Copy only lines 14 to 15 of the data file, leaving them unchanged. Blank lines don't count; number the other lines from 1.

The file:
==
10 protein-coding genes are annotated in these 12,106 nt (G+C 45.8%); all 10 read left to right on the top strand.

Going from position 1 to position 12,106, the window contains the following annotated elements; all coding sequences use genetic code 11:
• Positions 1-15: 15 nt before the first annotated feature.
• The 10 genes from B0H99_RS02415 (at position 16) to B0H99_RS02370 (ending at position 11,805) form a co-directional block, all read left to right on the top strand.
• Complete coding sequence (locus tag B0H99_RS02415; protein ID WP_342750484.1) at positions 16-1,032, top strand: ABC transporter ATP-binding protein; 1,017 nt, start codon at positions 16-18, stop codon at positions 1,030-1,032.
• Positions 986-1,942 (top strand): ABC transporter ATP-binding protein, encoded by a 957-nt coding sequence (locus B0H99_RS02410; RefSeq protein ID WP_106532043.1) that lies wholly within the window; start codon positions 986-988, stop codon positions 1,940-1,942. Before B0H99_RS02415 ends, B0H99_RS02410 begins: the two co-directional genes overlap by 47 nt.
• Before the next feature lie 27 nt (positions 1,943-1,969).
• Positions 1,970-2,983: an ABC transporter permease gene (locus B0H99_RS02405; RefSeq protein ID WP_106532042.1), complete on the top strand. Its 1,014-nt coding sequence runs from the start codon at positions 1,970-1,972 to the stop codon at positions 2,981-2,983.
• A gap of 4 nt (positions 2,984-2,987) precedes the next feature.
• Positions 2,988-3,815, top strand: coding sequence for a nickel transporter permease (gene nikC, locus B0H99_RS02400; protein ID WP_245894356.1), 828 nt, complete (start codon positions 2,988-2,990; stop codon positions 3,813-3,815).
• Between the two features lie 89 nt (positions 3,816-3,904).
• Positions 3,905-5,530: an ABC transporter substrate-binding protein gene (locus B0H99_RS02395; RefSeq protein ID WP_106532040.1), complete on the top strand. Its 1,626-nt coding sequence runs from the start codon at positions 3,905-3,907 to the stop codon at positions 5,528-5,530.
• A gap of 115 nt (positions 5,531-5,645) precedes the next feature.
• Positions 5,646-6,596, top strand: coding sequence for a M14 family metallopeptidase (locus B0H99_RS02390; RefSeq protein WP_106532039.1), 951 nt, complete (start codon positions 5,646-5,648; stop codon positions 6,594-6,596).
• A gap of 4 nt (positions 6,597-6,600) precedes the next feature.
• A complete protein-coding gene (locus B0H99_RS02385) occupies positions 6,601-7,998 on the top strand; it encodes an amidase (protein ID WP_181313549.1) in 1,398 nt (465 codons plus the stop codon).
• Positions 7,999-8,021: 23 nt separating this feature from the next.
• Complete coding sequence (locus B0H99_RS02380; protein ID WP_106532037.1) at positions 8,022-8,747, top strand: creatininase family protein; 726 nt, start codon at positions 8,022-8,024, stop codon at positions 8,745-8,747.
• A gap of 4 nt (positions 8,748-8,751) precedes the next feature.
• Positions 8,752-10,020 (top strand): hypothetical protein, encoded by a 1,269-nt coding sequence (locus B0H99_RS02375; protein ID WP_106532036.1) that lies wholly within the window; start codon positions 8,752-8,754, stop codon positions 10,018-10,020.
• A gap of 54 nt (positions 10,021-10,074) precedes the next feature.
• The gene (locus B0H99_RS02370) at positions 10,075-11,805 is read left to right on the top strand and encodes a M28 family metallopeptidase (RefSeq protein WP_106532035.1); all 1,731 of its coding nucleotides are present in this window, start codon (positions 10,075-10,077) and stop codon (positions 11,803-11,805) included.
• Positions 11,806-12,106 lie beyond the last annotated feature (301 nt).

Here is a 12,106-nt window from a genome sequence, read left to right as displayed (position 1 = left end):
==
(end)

• Positions 5,646-6,596, top strand: coding sequence for a M14 family metallopeptidase (locus B0H99_RS02390; RefSeq protein WP_106532039.1), 951 nt, complete (start codon positions 5,646-5,648; stop codon positions 6,594-6,596).
• A gap of 4 nt (positions 6,597-6,600) precedes the next feature.